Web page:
The first piece of evidence:

The full report from Election Justice USA, of which I annotated the executive summary (the first eight pages). Now I know why Edison Research is worthy of protesting.

New information, supplied by Edison Research (which conducted the polling in question) directly to the author of the exit poll section of this report, on the adjustments made to the standard and scientific exit poll survey methodology, strongly suggests that the discrepancies between the vote counts and their respective exit polls were likely greater than the discrepancies shown in the tables of this report. The actual discrepancies may range as high as 16%-35% in some of the states. Without access to Edison’s raw exit poll data and a detailed account of the actual adjustments made, the actual discrepancies between the classic exit polls and the vote counts cannot be determined with certainty. The possibility exists that the unadjusted exit polls may show that candidate Sanders may have handily won the Democratic Party primary race.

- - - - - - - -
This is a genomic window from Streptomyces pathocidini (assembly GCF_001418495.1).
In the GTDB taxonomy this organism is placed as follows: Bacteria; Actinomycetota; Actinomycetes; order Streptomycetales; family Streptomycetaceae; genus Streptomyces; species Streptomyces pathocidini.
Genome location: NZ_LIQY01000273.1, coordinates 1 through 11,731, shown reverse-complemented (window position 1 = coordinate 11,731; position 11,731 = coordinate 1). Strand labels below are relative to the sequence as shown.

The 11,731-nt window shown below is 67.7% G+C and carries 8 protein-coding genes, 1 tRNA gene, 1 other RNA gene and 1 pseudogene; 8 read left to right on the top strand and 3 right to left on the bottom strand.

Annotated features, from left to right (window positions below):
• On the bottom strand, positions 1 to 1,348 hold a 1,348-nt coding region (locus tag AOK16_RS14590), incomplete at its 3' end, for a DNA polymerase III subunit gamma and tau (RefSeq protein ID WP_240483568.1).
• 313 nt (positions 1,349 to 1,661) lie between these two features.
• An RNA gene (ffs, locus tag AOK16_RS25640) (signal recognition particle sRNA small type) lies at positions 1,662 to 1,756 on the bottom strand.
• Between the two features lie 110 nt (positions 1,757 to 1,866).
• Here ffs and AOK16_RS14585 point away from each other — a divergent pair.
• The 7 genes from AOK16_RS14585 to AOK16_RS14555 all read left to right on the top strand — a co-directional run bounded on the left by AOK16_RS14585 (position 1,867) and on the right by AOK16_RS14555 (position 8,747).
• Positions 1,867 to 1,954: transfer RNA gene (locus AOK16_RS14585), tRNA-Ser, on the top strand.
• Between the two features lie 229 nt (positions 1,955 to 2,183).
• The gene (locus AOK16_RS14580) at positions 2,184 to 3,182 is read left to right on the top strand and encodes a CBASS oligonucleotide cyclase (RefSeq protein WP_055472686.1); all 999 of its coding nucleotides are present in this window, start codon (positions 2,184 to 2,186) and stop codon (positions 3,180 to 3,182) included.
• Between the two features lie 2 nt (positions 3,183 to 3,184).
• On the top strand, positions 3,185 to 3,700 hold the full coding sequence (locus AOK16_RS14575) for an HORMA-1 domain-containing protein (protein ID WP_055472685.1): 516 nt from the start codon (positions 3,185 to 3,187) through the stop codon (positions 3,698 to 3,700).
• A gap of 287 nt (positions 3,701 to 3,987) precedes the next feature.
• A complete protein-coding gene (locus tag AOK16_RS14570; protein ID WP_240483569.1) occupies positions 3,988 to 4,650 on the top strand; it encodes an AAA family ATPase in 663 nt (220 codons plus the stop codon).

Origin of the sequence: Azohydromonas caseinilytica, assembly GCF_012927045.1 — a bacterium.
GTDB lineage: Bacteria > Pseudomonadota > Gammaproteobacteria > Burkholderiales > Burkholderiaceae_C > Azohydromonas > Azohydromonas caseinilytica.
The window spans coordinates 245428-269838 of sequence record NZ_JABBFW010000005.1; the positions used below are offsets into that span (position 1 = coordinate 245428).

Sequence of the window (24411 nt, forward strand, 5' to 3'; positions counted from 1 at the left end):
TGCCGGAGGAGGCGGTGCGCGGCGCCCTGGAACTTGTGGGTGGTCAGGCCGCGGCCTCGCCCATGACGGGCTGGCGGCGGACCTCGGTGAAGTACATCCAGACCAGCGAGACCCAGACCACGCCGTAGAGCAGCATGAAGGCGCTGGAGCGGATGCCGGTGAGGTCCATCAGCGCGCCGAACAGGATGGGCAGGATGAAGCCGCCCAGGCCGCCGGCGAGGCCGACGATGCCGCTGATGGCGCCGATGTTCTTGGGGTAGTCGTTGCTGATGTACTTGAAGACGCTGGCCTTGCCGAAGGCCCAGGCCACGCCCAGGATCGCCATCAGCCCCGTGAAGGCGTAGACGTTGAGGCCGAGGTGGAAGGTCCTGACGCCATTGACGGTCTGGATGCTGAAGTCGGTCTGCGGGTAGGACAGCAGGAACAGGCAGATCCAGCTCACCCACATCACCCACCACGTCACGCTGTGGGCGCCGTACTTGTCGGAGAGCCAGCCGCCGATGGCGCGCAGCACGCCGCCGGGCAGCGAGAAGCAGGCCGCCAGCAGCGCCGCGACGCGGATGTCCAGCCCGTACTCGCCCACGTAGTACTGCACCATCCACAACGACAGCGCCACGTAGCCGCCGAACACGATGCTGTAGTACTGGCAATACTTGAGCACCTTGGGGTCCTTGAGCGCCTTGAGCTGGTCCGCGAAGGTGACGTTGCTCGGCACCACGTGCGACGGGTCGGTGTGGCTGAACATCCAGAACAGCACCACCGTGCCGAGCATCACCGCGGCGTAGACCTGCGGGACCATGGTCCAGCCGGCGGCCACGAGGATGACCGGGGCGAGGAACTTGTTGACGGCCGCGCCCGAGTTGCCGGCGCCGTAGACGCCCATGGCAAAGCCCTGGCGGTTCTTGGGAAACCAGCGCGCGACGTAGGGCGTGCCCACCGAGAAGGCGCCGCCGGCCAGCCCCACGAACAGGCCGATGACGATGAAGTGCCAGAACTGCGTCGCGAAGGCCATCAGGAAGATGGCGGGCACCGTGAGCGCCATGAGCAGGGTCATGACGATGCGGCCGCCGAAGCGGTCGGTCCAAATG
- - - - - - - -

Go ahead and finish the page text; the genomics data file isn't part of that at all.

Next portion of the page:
These discrepancies occurred primarily in the Democratic Party primaries but not in the primaries of the Republican Party. This is remarkable, as the exit polls for both parties were conducted on the same day, in the same precincts, with the same interviewers, and used the same methodologies.

The second piece of evidence is a TYT Politics interview with the lead author of An Electoral System In Crisis, a study that was supported by Election Justice USA, and is complementary to their full report:

The third piece of evidence is this post by Citizens’ Media TV ally, and sometimes correspondent, John Laurits (here’s my one, two, three part conversation-interview with John, recapping the Democratic National Convention). The graphs discussed in the above video are the subject of this post. And the post features this video about jellybeans, making it clear exactly what those graphs mean and why they are important:

So while there’s plenty of evidence to warrant further investigation, and plenty of people want that investigation to proceed, unfortunately, none of them have enough power to break through Billionaire Wall. I don’t want to “prove fraud”. I just want to know the truth.